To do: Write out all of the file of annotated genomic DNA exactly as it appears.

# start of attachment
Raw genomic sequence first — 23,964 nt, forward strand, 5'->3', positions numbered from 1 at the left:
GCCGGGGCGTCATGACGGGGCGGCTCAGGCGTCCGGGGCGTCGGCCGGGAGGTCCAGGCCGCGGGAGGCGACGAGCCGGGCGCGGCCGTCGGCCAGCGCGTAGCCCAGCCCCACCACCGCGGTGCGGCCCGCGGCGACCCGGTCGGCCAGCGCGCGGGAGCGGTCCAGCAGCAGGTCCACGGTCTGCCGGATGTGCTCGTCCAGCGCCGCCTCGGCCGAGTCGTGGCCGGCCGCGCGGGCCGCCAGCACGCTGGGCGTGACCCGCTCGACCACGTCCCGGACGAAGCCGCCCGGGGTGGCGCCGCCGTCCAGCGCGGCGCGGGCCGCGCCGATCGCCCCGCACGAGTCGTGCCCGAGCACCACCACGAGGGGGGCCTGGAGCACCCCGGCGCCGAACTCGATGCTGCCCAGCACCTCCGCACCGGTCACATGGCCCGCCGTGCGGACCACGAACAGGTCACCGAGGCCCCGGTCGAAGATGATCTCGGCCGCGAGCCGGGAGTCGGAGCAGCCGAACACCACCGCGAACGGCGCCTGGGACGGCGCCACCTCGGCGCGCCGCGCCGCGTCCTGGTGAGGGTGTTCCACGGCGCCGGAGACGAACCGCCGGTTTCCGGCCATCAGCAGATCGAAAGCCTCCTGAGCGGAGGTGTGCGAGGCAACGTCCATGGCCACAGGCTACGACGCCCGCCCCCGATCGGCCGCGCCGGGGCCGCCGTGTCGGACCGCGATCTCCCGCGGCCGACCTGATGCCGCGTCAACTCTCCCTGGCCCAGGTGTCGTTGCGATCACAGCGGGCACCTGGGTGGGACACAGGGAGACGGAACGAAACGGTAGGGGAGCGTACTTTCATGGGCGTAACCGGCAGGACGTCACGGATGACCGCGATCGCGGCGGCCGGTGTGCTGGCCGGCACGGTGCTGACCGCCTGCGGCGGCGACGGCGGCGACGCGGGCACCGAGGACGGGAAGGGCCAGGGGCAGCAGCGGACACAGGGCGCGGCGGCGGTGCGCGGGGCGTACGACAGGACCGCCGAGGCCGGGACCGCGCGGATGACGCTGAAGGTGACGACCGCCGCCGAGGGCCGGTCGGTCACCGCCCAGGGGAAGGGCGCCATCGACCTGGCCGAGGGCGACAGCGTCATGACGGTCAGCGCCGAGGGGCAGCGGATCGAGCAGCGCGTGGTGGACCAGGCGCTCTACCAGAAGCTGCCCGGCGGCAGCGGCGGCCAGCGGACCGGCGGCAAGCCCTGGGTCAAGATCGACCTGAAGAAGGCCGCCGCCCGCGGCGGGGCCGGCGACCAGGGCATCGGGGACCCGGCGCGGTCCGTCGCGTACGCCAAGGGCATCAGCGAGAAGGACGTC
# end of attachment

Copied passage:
Raw genomic sequence first — 23,964 nt, forward strand, 5'->3', positions numbered from 1 at the left:
GCCGGGGCGTCATGACGGGGCGGCTCAGGCGTCCGGGGCGTCGGCCGGGAGGTCCAGGCCGCGGGAGGCGACGAGCCGGGCGCGGCCGTCGGCCAGCGCGTAGCCCAGCCCCACCACCGCGGTGCGGCCCGCGGCGACCCGGTCGGCCAGCGCGCGGGAGCGGTCCAGCAGCAGGTCCACGGTCTGCCGGATGTGCTCGTCCAGCGCCGCCTCGGCCGAGTCGTGGCCGGCCGCGCGGGCCGCCAGCACGCTGGGCGTGACCCGCTCGACCACGTCCCGGACGAAGCCGCCCGGGGTGGCGCCGCCGTCCAGCGCGGCGCGGGCCGCGCCGATCGCCCCGCACGAGTCGTGCCCGAGCACCACCACGAGGGGGGCCTGGAGCACCCCGGCGCCGAACTCGATGCTGCCCAGCACCTCCGCACCGGTCACATGGCCCGCCGTGCGGACCACGAACAGGTCACCGAGGCCCCGGTCGAAGATGATCTCGGCCGCGAGCCGGGAGTCGGAGCAGCCGAACACCACCGCGAACGGCGCCTGGGACGGCGCCACCTCGGCGCGCCGCGCCGCGTCCTGGTGAGGGTGTTCCACGGCGCCGGAGACGAACCGCCGGTTTCCGGCCATCAGCAGATCGAAAGCCTCCTGAGCGGAGGTGTGCGAGGCAACGTCCATGGCCACAGGCTACGACGCCCGCCCCCGATCGGCCGCGCCGGGGCCGCCGTGTCGGACCGCGATCTCCCGCGGCCGACCTGATGCCGCGTCAACTCTCCCTGGCCCAGGTGTCGTTGCGATCACAGCGGGCACCTGGGTGGGACACAGGGAGACGGAACGAAACGGTAGGGGAGCGTACTTTCATGGGCGTAACCGGCAGGACGTCACGGATGACCGCGATCGCGGCGGCCGGTGTGCTGGCCGGCACGGTGCTGACCGCCTGCGGCGGCGACGGCGGCGACGCGGGCACCGAGGACGGGAAGGGCCAGGGGCAGCAGCGGACACAGGGCGCGGCGGCGGTGCGCGGGGCGTACGACAGGACCGCCGAGGCCGGGACCGCGCGGATGACGCTGAAGGTGACGACCGCCGCCGAGGGCCGGTCGGTCACCGCCCAGGGGAAGGGCGCCATCGACCTGGCCGAGGGCGACAGCGTCATGACGGTCAGCGCCGAGGGGCAGCGGATCGAGCAGCGCGTGGTGGACCAGGCGCTCTACCAGAAGCTGCCCGGCGGCAGCGGCGGCCAGCGGACCGGCGGCAAGCCCTGGGTCAAGATCGACCTGAAGAAGGCCGCCGCCCGCGGCGGGGCCGGCGACCAGGGCATCGGGGACCCGGCGCGGTCCGTCGCGTACGCCAAGGGCATCAGCGAGAAGGACGTC